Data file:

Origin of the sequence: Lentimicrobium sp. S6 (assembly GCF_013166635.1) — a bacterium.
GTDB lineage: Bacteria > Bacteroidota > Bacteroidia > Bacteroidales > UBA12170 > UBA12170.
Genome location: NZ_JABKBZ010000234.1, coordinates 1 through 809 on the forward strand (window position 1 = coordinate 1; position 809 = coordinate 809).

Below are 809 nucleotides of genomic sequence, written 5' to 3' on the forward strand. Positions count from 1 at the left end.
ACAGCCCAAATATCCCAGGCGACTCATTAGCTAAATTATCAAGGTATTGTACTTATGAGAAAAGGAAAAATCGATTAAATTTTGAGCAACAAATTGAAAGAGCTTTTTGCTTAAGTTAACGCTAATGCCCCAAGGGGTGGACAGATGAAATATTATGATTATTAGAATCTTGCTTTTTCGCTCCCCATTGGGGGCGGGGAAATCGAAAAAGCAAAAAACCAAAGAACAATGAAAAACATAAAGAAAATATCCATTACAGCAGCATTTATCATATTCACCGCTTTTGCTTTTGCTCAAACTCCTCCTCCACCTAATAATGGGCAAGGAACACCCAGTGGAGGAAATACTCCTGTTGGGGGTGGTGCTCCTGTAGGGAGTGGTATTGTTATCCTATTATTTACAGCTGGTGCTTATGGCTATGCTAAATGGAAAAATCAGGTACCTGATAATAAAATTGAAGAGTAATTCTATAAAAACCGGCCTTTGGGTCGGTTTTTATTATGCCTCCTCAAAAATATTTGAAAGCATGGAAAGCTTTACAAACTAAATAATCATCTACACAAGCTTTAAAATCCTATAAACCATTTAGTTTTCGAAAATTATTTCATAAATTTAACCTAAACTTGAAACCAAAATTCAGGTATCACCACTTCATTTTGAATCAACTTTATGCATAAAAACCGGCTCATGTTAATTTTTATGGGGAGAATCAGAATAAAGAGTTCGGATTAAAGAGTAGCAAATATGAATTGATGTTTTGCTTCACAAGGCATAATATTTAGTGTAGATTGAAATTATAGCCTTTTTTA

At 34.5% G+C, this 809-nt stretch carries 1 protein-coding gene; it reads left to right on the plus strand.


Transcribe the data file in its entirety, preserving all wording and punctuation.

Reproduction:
Origin of the sequence: Lentimicrobium sp. S6 (assembly GCF_013166635.1) — a bacterium.
GTDB lineage: Bacteria > Bacteroidota > Bacteroidia > Bacteroidales > UBA12170 > UBA12170.
Genome location: NZ_JABKBZ010000234.1, coordinates 1 through 809 on the forward strand (window position 1 = coordinate 1; position 809 = coordinate 809).

Below are 809 nucleotides of genomic sequence, written 5' to 3' on the forward strand. Positions count from 1 at the left end.
ACAGCCCAAATATCCCAGGCGACTCATTAGCTAAATTATCAAGGTATTGTACTTATGAGAAAAGGAAAAATCGATTAAATTTTGAGCAACAAATTGAAAGAGCTTTTTGCTTAAGTTAACGCTAATGCCCCAAGGGGTGGACAGATGAAATATTATGATTATTAGAATCTTGCTTTTTCGCTCCCCATTGGGGGCGGGGAAATCGAAAAAGCAAAAAACCAAAGAACAATGAAAAACATAAAGAAAATATCCATTACAGCAGCATTTATCATATTCACCGCTTTTGCTTTTGCTCAAACTCCTCCTCCACCTAATAATGGGCAAGGAACACCCAGTGGAGGAAATACTCCTGTTGGGGGTGGTGCTCCTGTAGGGAGTGGTATTGTTATCCTATTATTTACAGCTGGTGCTTATGGCTATGCTAAATGGAAAAATCAGGTACCTGATAATAAAATTGAAGAGTAATTCTATAAAAACCGGCCTTTGGGTCGGTTTTTATTATGCCTCCTCAAAAATATTTGAAAGCATGGAAAGCTTTACAAACTAAATAATCATCTACACAAGCTTTAAAATCCTATAAACCATTTAGTTTTCGAAAATTATTTCATAAATTTAACCTAAACTTGAAACCAAAATTCAGGTATCACCACTTCATTTTGAATCAACTTTATGCATAAAAACCGGCTCATGTTAATTTTTATGGGGAGAATCAGAATAAAGAGTTCGGATTAAAGAGTAGCAAATATGAATTGATGTTTTGCTTCACAAGGCATAATATTTAGTGTAGATTGAAATTATAGCCTTTTTTA

At 34.5% G+C, this 809-nt stretch carries 1 protein-coding gene; it reads left to right on the plus strand.